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on 21 September 2000
This excellent book, which was the lifetime work by the late Alex Moore, has been the bible for all students of ballroom dancing for ove fifty years. What is astounding is that it is still being used as the main technique book for this type of dancing all over the world.
Mr Moore commences his book with information on how to study the charts and gives brief examples of the rules of ballroom dancing. He then goes on to chart all the dance figures used in ballroom dancing(Quickstep, Waltz, Foxtrot and Tango) from the humble(but very relevant) beginner to the current world champions. Without this book dancing would be virtually non-existant
This book is vital for students of dancing as well as teachers who need to use it for further study and also for constant reference. It is definately a book that is ideal for "Learning for Life".
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on 12 February 2007
Alex Moore's book makes an excellent accompaniment to Ballroom dancing lessons; it explains everything from the correct hold to the figures in great detail, and extremely well. It is definately too heavy for the beginner / casual dancer but for students especially it is a must-have reference book.
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on 29 September 2011
Certainly, this book has had terrific reviews, but in my view, is not ideally suited for someone setting out from the beginning or near to it. It contains plenty of information, but chiefly it is restricted to few traditional dances, quickstep, waltz, foxtrot and tango, while a couple of others (rhythm dancing and the viennese waltz)are treated in a perfunctory manner without diagrams. Therefore, much of present-day dancing that would be of interest to a beginner, or indeed to any dancer, is not there. But from a practical point of view not even the dances mentioned are all that easy to follow and this is because of the way the book is laid out. The diagrams are not placed together with the descriptions, but are on different pages, and many dance figures do not even have diagrams. Also one has to read very carefully to gather what exactly some of the moves are.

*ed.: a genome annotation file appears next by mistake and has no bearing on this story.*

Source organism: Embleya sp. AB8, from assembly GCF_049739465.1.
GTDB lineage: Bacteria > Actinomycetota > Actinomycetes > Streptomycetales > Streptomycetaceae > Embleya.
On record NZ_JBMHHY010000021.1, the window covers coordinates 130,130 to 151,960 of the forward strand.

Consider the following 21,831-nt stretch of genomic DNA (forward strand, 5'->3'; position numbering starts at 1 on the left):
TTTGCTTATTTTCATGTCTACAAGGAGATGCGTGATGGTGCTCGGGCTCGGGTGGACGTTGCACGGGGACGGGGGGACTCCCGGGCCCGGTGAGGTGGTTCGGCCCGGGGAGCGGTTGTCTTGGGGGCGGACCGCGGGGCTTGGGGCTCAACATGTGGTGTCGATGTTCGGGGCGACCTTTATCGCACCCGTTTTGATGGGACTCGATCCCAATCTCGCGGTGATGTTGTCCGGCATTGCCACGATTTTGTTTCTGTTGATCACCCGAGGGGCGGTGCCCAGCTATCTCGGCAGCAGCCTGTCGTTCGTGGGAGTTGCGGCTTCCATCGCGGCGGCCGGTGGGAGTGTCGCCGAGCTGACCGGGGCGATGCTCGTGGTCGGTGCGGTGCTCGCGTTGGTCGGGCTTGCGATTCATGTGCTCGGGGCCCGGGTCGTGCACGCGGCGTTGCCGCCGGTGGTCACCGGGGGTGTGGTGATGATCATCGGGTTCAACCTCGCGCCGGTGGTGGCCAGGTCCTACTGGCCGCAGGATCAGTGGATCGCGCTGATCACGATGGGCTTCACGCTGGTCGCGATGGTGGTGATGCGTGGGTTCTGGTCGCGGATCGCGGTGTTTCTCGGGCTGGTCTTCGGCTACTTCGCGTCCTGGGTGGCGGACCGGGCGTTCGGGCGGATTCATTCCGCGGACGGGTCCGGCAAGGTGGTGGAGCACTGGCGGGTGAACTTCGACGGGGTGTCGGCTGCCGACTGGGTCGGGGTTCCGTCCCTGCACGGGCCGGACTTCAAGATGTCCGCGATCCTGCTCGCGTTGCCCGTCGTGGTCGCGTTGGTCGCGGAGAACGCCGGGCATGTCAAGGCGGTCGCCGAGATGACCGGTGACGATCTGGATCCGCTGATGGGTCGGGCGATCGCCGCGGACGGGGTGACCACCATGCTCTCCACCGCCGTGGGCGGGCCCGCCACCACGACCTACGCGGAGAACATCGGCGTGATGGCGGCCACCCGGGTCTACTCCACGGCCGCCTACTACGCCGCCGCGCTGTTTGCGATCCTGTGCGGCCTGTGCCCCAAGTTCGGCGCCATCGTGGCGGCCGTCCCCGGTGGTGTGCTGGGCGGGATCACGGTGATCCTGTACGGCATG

Consequently, it is a very authoritive book, more suited to reference and advanced study than for learning dance steps.
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on 30 November 2012
I first had this book in the late 60s / early 70's and used it when I first tried my hand at ballroom dancing. As I have not danced since the late 70's I have forgotten most of the steps. So it was refreshing to find this book still available (as I now need some exercise - and what better way than ballroom).
The book itself is probably the best to learn the basics of ballroom (note - Latin American is not included). It has comprehensive but simple to understand diagrams of all the basic steps, with attached write-ups of the rise and fall, line of dance, etc. It served me well when I first used it, and it was a first step to me competing with varying degrees of success in various South African ballroom dancing competitions.